The Philippines has officially joined the China-led Asian Infrastructure Investment Bank (AIIB), becoming the 57th founding member of the multilateral financial institution.
The AIIB is similar to the World Bank, where the US is the largest shareholder, and the Asian Development Bank (ADB), where Japan is the largest shareholder.
The AIIB will hold its opening ceremony in Beijing on Jan. 16-18.
According to the Department of Finance (DOF), the country needs more financial resources to plug its infrastructure gaps, with the financing requirement estimated at around $11.56 billion annually.
“ASEAN (Association of Southeast Asian Nations), meanwhile, has a financing gap of $1.08 trillion through the decade. The Philippines, the ADB projects, stands to gain from closing this gap: accumulated reduction in trade costs is estimated to be at 15.6% of trade value and will result in a gain of about $220 billion in real income,” the DOF said in a report.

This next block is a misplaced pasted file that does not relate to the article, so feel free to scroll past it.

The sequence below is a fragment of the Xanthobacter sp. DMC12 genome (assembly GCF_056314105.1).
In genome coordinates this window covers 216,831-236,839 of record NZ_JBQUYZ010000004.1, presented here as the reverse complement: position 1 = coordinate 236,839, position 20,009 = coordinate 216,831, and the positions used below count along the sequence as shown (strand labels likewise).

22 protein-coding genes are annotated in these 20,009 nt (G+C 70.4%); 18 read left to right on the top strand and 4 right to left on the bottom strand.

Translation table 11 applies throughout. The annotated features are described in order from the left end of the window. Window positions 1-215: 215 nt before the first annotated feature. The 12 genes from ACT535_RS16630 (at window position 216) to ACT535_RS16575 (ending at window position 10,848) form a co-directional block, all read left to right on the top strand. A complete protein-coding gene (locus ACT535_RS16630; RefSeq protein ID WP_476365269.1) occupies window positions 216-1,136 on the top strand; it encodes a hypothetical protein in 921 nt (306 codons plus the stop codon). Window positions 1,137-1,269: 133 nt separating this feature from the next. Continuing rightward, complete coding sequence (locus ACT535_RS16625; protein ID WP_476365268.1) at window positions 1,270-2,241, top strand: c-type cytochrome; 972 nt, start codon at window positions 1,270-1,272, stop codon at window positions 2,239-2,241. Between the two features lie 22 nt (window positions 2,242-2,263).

Filipino businessmen welcomed the government’s move to join AIIB, saying it will create more funding opportunities for infrastructure projects.
Philippine Chamber of Commerce and Industry (PCCI) chairman emeritus Francis Chua said the Philippines’ participation in the China-led lending institution will mean access to more loans for both public and private projects.
While we have pending territorial disputes with China, our Preaident has the wisdom to recognize the great advantage of joining AIIB,” Chua said in a report.